Because whites are the source of anti-and un racism. No other race or ethnicity anywhere on the planet cares about stopping THEIR racist attitudes at all. Without whites endlessly re-inforcing the idea, the world devolves back into the morass it was.

    Worse, if whites get to the point where they are forced into the 'race' position that everyone else holds they don't react well.

  • BYODB||

    I genuinely have to assume you yourself did not read the article since nobody at all, except apparently yourself, is talking about comedians or free speech.

    Which is about par for the course for self-styled 'intellectual' leftists, and it's incredibly amusing that you walked into this one as an actual textbook example of the attitudes discussed in the article.

    I'm starting to go back to wondering if you are indeed a satirical account after all.

  • Tony||

    So you're just having playtime with find-and-replace and definitely not channeling false-equivalence racial grievance that, as Ken as so ably informed us, is a primary motivation for an important part of the electorate, the ones who are, objectively, the most racist people in the country? Whatever floats your boat I guess.

  • ||

    you're just having playtime with find-and-replace and definitely not channeling false-equivalence racial grievance

    Tony - seriously - read the article. You're 100% missing what Ken is saying, and instead acting it out.

  • Tony||

    I read the article, but I've long made my peace with minorities bashing whites in humor and in-group social situations, because it's not actually a problem that hurts anyone, unless you count certain people's very delicate feelings.

  • BYODB||


    I read the article, but I've long made my peace with minorities bashing whites in humor and in-group social situations, because it's not actually a problem that hurts anyone, unless you count certain people's very delicate feelings.

    *facepalm*

    Ok, now do black people.

  • Nardz||

    This was hilarious.

    Tony, you're the best progressive

  • ||

    I read the article

    Then you must have caught the part about white-bashing being a form of social signalling meant to endear oneself to the most wealthy and powerful segments of society so that you, too, can be part of the elite club who talk over champagne and caviar about how much "those types of white people" (i.e. poor ones) suck and deserve what's coming to them.

    No one getting hurt, here. No one who counts, anyway.

  • BYODB||


    No one getting hurt, here. No one who counts, anyway.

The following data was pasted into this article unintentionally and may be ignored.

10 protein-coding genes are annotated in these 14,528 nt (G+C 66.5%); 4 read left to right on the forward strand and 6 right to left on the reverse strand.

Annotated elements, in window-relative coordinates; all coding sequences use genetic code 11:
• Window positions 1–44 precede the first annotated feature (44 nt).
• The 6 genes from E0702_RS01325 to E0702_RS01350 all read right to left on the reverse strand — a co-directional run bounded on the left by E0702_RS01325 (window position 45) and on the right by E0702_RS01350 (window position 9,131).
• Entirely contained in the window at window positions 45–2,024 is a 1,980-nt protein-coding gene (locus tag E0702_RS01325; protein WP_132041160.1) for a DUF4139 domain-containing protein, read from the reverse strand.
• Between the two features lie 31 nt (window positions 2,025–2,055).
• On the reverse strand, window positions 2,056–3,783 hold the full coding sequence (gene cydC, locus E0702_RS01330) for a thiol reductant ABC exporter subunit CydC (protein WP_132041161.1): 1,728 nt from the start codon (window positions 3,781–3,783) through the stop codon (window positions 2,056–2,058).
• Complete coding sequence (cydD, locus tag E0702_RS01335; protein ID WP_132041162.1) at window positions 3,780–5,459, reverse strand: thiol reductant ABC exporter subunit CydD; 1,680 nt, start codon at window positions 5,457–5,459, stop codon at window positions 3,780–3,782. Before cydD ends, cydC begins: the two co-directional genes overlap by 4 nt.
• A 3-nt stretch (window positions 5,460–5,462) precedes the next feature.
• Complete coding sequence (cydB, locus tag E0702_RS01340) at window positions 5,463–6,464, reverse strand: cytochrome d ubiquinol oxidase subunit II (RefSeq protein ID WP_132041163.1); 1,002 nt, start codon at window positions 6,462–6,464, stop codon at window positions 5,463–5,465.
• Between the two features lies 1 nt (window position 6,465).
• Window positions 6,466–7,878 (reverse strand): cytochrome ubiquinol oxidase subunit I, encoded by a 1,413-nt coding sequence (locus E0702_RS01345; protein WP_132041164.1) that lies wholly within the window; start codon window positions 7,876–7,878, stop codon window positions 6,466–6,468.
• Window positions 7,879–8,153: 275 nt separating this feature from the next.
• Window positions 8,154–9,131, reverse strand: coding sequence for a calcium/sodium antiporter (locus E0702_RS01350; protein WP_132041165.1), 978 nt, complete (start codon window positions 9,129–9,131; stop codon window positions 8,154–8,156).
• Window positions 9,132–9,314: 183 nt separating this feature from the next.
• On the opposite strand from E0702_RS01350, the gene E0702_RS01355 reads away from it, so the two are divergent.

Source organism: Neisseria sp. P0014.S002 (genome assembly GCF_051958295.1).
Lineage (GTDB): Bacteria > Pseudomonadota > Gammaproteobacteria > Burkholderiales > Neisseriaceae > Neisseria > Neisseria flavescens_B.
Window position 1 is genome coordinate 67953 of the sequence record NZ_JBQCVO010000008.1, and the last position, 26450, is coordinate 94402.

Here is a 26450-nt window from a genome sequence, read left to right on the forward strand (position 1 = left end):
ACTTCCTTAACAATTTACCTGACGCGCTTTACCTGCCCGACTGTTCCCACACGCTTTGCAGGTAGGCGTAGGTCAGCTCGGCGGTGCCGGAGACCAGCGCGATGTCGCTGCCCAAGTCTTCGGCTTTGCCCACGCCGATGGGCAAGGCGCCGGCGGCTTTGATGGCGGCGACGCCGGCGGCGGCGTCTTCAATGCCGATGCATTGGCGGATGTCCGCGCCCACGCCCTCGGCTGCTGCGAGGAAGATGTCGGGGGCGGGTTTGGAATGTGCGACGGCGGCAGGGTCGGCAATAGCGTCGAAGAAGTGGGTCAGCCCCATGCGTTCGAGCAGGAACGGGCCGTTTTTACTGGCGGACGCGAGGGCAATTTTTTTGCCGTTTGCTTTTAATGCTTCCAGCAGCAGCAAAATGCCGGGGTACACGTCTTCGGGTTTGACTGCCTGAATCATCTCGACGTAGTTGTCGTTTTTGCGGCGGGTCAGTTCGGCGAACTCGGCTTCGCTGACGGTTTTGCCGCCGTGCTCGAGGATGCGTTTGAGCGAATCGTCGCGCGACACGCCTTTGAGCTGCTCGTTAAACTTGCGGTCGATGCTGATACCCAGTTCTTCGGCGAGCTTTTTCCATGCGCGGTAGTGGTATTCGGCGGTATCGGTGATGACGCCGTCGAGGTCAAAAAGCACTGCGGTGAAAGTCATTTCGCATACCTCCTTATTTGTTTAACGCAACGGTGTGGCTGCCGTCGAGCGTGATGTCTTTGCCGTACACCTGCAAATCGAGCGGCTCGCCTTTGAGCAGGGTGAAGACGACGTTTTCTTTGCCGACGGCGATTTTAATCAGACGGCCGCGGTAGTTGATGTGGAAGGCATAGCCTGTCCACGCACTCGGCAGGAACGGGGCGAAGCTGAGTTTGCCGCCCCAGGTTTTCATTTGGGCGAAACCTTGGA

That sums it up pretty well, I think.

  • Tony||

    If poor whites want to be mollycoddled by politicians, they should just say so. Because they've been saying they want government to leave them alone all this time.

    There's nothing wrong with looking out for the interests of the underprivileged. Welcome to being a liberal! It just seems a bit selective here.

  • BYODB||


    If poor whites want to be mollycoddled by politicians, they should just say so. Because they've been saying they want government to leave them alone all this time.

    It couldn't be more bizarre that you're absolutely unaware of your glaring double standard. You really do believe that whites are the superior race, and that it's responsible for the happiness and outcomes for all other races. It's the same implied superiority that feminists ascribe to men.

    I mean you say the opposite, loudly and publically for everyone to hear, but then what you do and the language you use shows it to be nothing but a public façade. Exactly like the article, that you still haven't read, describes.

    You are the death of the dream of a color blind society, where individuals are judged by the content of their character instead of by group characteristics. You might as well have put the bullet into MLK yourself.

  • ||

    If poor whites want to be mollycoddled by politicians, they should just say so.

    So the poor white trash guy saying to the guy in the limo "please stop spitting on me as you drive by" is "wanting to be mollycoddled?"

    Because they've been saying they want government to leave them alone all this time.

    That's weird, because if we're going to be collectivizing poor white people (in a way that might be described as both racist and classist), it seems to me like "they" have been asking for government favors for quite some time, and that's exactly why "they" supported Trump rather than the party of "poor white trash people are the worst."

    Welcome to being a liberal!